Wolfgang Deisig designed the HON Ceres based on research on how people sit. It was also designed with some innovative features to help it stand out from the competition as well as a modern, sleek look.
– Adjustable seat height
– Adjustable seat depth
– Adjustable arm height, depth, and pivot
– Adjustable tilt tension using a slider that moves about 2 inches (as opposed to turning a knob a dozen times like in other chairs)
– Knee tilt mechanism
– Three tilt lock positions
– Available in a variety of colors and finishes
One of the things I like about HON chairs is that their seats tend to be slightly on the firmer side. I think too many manufacturers try to make their seats feel like you’re floating on a cloud. HON doesn’t do this. Their seats are soft, yet firm. I also like that their seats are relatively flat so you’re not forced into sitting in one specific position. The Ceres is no exception to any of these. The seat is comfortable. It’s flat enough that I can pull a leg up if I want to (and since the arms are supported near the back of the seat, there’s no vertical arm support to get in the way of my leg). I can sit to the side when I’m feeling lazy. And the seat depth adjustment means the chair will fit a variety of users, but the Ceres seems designed for larger/taller users since the seat depth adjusts from 17-19.25″ (compare to the Steelcase Leap which adjusts from 15.75-18.75″)
The tilt tension adjustment is great. On the front of the right side of the there is a little slider. Push it forward to decrease tensions and pull it back to increase tension. Done! It takes less than a second and can be done comfortably from a seated position.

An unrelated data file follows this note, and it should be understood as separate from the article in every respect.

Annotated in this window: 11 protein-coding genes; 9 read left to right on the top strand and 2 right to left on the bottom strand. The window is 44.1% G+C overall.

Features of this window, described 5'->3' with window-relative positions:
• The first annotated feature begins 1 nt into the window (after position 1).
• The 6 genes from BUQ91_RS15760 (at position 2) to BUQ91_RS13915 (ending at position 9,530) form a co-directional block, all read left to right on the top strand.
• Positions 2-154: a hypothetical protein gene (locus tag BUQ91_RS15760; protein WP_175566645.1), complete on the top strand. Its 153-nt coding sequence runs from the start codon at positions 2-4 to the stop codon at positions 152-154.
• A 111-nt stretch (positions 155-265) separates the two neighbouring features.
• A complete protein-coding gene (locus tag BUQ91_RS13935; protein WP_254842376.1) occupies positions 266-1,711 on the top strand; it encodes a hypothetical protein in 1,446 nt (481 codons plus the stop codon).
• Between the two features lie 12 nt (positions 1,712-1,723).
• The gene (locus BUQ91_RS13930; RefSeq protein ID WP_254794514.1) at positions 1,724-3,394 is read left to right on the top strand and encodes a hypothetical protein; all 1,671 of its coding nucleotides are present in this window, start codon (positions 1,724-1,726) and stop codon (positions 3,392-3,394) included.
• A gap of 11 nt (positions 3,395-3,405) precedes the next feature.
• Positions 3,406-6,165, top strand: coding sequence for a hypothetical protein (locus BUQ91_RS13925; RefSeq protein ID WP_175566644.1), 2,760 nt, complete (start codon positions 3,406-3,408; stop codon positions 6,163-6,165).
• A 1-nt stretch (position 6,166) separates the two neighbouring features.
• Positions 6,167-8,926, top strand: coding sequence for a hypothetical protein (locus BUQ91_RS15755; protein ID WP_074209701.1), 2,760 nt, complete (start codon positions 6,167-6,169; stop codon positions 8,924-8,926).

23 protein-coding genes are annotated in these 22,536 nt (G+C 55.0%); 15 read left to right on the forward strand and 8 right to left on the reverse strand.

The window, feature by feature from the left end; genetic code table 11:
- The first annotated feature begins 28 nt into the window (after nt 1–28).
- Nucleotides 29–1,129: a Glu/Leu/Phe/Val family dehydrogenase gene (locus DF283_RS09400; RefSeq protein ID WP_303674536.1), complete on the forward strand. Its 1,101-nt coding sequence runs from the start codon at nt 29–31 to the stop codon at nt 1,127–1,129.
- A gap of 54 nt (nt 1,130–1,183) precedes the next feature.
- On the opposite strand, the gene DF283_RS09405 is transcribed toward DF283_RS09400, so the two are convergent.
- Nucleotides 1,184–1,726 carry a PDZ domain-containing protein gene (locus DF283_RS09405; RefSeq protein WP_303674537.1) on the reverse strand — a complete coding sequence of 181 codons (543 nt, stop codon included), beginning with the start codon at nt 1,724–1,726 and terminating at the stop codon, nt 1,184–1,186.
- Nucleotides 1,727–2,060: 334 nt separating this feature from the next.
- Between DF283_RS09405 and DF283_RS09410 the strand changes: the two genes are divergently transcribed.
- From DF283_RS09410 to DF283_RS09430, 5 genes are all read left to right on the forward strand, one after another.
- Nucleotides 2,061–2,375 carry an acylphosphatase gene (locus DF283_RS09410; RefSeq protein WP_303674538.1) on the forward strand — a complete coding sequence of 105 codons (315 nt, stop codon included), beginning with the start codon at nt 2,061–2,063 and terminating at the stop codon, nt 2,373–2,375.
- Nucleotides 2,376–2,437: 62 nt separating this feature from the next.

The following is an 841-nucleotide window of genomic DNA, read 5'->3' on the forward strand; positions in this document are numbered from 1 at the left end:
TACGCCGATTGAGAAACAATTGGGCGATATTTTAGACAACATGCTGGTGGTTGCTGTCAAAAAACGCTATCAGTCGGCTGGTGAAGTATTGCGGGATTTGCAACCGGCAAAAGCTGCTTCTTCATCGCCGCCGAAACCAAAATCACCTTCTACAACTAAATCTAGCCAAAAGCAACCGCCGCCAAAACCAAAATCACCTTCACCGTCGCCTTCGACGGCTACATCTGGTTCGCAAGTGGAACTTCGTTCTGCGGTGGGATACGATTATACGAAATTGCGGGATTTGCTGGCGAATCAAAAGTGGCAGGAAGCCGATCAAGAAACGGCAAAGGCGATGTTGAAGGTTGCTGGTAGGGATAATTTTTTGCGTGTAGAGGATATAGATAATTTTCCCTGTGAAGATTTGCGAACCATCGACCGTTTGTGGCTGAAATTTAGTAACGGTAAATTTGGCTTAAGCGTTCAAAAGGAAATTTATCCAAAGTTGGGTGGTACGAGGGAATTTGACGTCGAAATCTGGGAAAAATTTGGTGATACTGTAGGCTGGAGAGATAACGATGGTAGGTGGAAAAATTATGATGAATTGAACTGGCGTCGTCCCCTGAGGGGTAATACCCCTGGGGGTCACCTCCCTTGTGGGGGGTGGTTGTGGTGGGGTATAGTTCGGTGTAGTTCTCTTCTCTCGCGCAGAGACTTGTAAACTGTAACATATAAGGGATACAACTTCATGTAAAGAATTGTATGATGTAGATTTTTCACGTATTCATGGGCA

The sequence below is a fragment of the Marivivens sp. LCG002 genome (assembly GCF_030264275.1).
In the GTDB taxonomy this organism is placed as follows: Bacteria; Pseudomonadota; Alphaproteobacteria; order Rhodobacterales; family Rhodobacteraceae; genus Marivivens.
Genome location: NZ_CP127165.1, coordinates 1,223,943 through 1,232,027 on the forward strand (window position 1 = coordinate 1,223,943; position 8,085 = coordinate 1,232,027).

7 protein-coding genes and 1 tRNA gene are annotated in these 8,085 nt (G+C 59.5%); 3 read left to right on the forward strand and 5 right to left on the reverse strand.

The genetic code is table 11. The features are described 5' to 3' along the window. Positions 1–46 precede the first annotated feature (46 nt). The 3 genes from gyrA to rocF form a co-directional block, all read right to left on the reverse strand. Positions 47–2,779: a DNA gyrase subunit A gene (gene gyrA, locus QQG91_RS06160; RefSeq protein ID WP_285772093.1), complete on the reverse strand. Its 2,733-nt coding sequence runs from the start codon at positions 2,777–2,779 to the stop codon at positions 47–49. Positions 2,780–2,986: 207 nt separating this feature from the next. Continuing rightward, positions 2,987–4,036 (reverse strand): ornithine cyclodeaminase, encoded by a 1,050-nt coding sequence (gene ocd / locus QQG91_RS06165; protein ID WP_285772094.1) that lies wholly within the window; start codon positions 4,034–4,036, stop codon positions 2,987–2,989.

The seat back locks in one of three positions and is controlled by a switch on the left side of the seat.
The arms go forward and backward 2.5″, pivot in and out 10 degrees, and adjust in height from 7-11″ above the seat. Armrests need to be able to adjust low enough that your elbow does not touch them at their lowest position. I think the Ceres’ armrests need to go lower; depending on the height/arm length of the user, they may be too high even at their lowest setting.
Since the armrests are mounted to the back rather than to the seat, their angle stays fixed relative to the seat back when you recline. This means when you recline, the armrests will no longer be parallel to the floor, but will instead be angled upward. The Herman Miller Aeron suffers from this same “feature.” If you use armrests, this makes working from a reclined position uncomfortable (unless your keyboard is also mounted at an incline). There are some desks and adjustable keyboard trays that will do this, but for normal people who have their keyboards flat on a normal desk it may pose a problem.
– Seat depth adjusts to accommodate users of different heights (but favors taller people)
– Supportive seat
– Innovative, easy to use controls for tilt lock and tilt tension
– Mesh back helps keep you cool
– Arm supports don’t get in the way if you want to pull a leg up and sit with a leg crossed under you
– Arms fixed to the back means they tilt upward when you recline which may be an issue if you want to type while reclined
– No forward tilt
– Even when slid all the way back, the seat is still 17″ deep and may still be too deep for shorter users
– No lumbar support option/adjustment
– Not available without arms
If the arms don’t bother you, you don’t need/care about adjustable lumbar support, and the seat isn’t too deep for you, the Ceres is a good option and is more affordable than other chairs in its class.